Our Engine Calibration Team wanted to share something interesting with you guys that pertains to boost pressure targets, high engine rpm, and turbo speed. Not only is this applicable to the VR30 but also, most turbocharged engines.
Attached is an example dyno plot from a recent VR30 we were calibrating. The dyno plot is specifically zoomed into the high rpm portion of the run and is only showing horsepower with the dyno cursor at 6500rpm.
What is shown here is 8 different runs with the same conditions, only boost pressure and the target is changing from run to run. The increase in boost pressure target is roughly 1.5psi between runs. As you can see, the more boost we run, the more power the car makes….until it doesn’t.
When examining the difference in power between the first 6 dyno runs, you can clearly see that they show an acceptable power increase from run to run. This is great! More boost, more power.
When comparing the last two runs to the first 6 runs, you will notice that continuing to increase the boost target further has not yielded any more power. In fact, it made a little less power. This would be what most would consider the point of diminishing returns. More boost pressure has not yielded any increase in power.
The first takeaway here is that running more boost will not always increase the power output of your vehicle. In some cases, running more boost may produce less power than what could be attained at a more efficient lower boost level. The second takeaway, that may not be as obvious as the first, is that pushing up your boost pressure targets beyond the point of diminishing returns, will cause undue stress to your turbochargers (really high turbo speed) and engine. Heck, it will even increase the workload of your charge air cooling system. All for naught, other than a boost pressure figure.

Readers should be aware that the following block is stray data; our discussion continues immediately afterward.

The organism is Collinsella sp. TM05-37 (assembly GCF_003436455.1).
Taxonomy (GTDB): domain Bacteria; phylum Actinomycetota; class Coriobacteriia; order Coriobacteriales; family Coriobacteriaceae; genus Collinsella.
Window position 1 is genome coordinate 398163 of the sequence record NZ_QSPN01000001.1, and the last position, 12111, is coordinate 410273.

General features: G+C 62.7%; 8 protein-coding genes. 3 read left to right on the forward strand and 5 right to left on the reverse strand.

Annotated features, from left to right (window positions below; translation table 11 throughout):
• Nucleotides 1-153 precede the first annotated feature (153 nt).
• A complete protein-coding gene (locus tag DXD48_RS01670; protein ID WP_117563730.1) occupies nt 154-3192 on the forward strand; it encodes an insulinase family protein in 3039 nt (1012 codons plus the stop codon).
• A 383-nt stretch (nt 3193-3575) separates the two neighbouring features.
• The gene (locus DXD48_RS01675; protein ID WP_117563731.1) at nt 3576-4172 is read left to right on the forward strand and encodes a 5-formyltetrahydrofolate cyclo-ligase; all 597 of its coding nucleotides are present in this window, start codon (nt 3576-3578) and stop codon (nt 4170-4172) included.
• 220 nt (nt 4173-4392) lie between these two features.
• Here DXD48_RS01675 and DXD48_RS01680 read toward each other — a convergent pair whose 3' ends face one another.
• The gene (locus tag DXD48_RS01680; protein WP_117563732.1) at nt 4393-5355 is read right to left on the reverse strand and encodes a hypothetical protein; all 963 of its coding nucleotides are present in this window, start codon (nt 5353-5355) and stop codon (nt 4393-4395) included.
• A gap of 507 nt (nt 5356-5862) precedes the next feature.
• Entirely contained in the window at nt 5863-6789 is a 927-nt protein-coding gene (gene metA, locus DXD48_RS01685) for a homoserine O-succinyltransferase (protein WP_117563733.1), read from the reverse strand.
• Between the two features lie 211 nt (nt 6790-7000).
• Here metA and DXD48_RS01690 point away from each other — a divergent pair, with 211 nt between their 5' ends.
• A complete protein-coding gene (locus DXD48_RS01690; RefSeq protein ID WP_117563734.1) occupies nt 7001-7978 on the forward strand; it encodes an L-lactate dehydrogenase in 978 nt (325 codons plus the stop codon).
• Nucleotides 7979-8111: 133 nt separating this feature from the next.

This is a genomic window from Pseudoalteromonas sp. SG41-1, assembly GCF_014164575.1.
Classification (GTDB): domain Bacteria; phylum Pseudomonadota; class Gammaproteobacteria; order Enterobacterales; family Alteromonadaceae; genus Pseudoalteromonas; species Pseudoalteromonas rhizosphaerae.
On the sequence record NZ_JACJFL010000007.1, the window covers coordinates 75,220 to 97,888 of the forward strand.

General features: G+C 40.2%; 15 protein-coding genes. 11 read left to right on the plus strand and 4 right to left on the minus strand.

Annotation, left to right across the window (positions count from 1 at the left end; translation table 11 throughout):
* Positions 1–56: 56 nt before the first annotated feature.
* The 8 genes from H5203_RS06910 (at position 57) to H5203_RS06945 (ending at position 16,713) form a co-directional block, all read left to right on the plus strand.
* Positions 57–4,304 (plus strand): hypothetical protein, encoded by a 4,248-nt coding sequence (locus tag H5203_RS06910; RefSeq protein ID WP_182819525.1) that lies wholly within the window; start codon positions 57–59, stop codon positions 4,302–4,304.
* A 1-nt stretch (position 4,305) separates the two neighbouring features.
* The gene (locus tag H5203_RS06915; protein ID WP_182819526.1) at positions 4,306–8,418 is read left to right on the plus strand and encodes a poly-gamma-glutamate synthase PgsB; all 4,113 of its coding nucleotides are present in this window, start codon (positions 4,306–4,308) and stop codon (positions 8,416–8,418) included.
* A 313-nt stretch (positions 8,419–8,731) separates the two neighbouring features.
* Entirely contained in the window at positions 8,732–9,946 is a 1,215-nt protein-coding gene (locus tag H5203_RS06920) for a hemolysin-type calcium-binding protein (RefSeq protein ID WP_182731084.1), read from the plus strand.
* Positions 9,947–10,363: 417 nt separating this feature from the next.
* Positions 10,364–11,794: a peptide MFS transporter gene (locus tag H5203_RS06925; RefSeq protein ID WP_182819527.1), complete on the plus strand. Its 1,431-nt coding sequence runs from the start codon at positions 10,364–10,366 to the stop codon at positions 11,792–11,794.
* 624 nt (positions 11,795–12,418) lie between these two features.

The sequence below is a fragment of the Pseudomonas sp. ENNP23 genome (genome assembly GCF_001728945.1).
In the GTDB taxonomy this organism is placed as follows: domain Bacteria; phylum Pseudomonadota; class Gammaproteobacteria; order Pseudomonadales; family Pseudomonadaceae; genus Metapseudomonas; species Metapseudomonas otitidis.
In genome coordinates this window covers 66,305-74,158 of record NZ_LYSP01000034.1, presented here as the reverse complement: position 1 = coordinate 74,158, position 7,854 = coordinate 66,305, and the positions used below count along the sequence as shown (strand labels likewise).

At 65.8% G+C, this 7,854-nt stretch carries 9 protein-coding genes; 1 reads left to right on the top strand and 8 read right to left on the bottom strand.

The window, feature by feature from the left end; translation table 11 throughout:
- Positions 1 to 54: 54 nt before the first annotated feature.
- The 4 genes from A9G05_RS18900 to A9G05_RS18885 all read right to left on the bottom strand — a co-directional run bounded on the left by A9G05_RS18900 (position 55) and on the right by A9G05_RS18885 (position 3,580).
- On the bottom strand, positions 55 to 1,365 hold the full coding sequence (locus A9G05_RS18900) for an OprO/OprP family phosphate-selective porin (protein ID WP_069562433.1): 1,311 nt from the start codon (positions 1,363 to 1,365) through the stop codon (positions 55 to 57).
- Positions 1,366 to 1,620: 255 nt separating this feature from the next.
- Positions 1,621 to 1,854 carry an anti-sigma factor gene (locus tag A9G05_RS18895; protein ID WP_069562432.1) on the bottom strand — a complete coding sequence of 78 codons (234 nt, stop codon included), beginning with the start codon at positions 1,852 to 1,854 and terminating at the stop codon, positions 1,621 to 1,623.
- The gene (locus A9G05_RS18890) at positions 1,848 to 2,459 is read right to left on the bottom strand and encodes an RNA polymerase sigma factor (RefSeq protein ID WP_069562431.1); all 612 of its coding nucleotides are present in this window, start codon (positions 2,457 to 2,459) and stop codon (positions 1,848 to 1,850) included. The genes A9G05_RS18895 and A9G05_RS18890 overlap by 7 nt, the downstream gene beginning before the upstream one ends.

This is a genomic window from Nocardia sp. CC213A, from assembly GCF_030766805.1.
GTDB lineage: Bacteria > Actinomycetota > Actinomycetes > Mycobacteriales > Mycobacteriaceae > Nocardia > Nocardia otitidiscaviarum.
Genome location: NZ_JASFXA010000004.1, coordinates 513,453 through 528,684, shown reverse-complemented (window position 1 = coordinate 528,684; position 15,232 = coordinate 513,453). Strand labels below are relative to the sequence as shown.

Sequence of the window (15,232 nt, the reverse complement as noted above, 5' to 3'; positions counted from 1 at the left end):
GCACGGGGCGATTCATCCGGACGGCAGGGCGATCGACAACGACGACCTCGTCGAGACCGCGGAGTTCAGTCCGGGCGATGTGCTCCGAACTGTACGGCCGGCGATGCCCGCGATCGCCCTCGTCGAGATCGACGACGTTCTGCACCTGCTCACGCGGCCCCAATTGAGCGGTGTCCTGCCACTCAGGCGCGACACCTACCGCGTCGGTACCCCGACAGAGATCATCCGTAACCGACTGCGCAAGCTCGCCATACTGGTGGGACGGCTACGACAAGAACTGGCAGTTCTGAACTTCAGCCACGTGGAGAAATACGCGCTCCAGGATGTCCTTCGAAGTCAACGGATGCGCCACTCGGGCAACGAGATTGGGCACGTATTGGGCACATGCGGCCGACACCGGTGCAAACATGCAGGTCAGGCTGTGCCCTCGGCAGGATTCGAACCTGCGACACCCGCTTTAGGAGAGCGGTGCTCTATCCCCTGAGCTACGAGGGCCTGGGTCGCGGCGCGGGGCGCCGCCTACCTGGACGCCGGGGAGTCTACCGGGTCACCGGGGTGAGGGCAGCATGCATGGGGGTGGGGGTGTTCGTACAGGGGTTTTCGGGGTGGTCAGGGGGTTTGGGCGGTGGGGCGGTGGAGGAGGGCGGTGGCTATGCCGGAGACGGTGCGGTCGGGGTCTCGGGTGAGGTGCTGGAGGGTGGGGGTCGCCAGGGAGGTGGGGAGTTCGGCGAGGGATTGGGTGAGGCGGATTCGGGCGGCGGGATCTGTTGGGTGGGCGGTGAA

Using this information, we can calibrate a specific boost curve for every car we tune here on the dyno. When tuning remotely, we have math channels that show us when we are nearing the limit. On the Red Sports, it’s easy. We know roughly what a reasonable turbo speed is. Things like current modifications, fuel quality, and altitude still come into play but having turbo speed makes things obvious. On the premium cars, you pay a little closer attention to the relationship between increasing boost levels and a slew of other parameters. These include fuel injection duration, wastegate position, and knock sensitivity (low timing may indicate high backpressure ratios), etc. Food for thought.